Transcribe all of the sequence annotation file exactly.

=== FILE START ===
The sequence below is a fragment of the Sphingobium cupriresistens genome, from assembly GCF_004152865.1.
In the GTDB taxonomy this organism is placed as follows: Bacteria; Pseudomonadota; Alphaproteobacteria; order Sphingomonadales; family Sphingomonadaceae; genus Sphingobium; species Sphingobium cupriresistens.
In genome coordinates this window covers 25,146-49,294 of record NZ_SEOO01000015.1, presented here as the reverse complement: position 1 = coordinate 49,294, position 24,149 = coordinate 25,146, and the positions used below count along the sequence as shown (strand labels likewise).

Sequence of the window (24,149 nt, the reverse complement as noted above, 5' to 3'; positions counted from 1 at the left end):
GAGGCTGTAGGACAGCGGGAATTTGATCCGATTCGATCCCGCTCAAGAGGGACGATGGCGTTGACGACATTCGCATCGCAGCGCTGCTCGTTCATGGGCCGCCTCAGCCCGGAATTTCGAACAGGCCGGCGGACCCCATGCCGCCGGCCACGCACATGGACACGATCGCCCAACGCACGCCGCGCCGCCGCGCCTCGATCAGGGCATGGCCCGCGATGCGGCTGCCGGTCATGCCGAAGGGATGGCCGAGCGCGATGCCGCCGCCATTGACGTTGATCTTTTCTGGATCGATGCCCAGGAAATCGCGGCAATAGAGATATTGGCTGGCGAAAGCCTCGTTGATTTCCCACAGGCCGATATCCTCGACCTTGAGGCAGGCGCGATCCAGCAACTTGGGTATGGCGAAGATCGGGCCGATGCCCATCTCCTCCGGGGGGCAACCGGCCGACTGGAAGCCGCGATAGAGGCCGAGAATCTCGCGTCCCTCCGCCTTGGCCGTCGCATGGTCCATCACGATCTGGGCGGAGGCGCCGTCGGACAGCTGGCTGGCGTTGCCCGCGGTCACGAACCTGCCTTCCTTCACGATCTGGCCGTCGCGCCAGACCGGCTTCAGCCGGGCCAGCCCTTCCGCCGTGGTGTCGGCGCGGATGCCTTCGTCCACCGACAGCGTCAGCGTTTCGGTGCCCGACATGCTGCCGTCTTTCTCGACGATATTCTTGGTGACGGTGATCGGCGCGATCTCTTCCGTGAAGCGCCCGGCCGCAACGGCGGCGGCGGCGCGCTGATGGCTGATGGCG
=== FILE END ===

The sequence below is a fragment of the Sphingobium cupriresistens genome, from assembly GCF_004152865.1.
In the GTDB taxonomy this organism is placed as follows: Bacteria; Pseudomonadota; Alphaproteobacteria; order Sphingomonadales; family Sphingomonadaceae; genus Sphingobium; species Sphingobium cupriresistens.
In genome coordinates this window covers 25,146-49,294 of record NZ_SEOO01000015.1, presented here as the reverse complement: position 1 = coordinate 49,294, position 24,149 = coordinate 25,146, and the positions used below count along the sequence as shown (strand labels likewise).

Sequence of the window (24,149 nt, the reverse complement as noted above, 5' to 3'; positions counted from 1 at the left end):
GAGGCTGTAGGACAGCGGGAATTTGATCCGATTCGATCCCGCTCAAGAGGGACGATGGCGTTGACGACATTCGCATCGCAGCGCTGCTCGTTCATGGGCCGCCTCAGCCCGGAATTTCGAACAGGCCGGCGGACCCCATGCCGCCGGCCACGCACATGGACACGATCGCCCAACGCACGCCGCGCCGCCGCGCCTCGATCAGGGCATGGCCCGCGATGCGGCTGCCGGTCATGCCGAAGGGATGGCCGAGCGCGATGCCGCCGCCATTGACGTTGATCTTTTCTGGATCGATGCCCAGGAAATCGCGGCAATAGAGATATTGGCTGGCGAAAGCCTCGTTGATTTCCCACAGGCCGATATCCTCGACCTTGAGGCAGGCGCGATCCAGCAACTTGGGTATGGCGAAGATCGGGCCGATGCCCATCTCCTCCGGGGGGCAACCGGCCGACTGGAAGCCGCGATAGAGGCCGAGAATCTCGCGTCCCTCCGCCTTGGCCGTCGCATGGTCCATCACGATCTGGGCGGAGGCGCCGTCGGACAGCTGGCTGGCGTTGCCCGCGGTCACGAACCTGCCTTCCTTCACGATCTGGCCGTCGCGCCAGACCGGCTTCAGCCGGGCCAGCCCTTCCGCCGTGGTGTCGGCGCGGATGCCTTCGTCCACCGACAGCGTCAGCGTTTCGGTGCCCGACATGCTGCCGTCTTTCTCGACGATATTCTTGGTGACGGTGATCGGCGCGATCTCTTCCGTGAAGCGCCCGGCCGCAACGGCGGCGGCGGCGCGCTGATGGCTGATGGCG